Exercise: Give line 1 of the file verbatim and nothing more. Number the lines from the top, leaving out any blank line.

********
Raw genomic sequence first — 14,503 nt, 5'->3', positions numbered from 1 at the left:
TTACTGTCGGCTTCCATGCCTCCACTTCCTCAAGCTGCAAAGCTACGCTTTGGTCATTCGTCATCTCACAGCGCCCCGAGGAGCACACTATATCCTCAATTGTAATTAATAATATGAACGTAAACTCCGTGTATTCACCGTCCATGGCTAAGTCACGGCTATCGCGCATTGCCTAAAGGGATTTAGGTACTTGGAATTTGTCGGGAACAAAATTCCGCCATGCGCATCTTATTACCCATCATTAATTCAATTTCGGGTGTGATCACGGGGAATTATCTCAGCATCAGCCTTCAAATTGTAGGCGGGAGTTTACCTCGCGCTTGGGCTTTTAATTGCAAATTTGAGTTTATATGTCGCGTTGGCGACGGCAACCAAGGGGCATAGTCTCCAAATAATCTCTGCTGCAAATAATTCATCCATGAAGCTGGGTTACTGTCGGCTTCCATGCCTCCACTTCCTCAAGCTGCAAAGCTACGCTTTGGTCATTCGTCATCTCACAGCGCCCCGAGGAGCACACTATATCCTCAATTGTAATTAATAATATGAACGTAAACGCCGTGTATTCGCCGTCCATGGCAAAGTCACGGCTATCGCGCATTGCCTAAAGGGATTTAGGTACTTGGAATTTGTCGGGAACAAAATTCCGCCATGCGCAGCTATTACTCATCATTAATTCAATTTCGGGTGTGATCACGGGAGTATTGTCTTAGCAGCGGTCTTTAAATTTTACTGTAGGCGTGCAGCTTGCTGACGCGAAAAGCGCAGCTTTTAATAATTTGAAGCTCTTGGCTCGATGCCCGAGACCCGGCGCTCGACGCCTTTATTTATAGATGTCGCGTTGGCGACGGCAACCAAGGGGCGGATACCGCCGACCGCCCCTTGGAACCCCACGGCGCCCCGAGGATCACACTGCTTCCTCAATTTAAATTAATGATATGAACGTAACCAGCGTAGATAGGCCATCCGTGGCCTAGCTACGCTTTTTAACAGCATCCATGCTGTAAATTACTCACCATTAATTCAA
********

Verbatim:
Raw genomic sequence first — 14,503 nt, 5'->3', positions numbered from 1 at the left: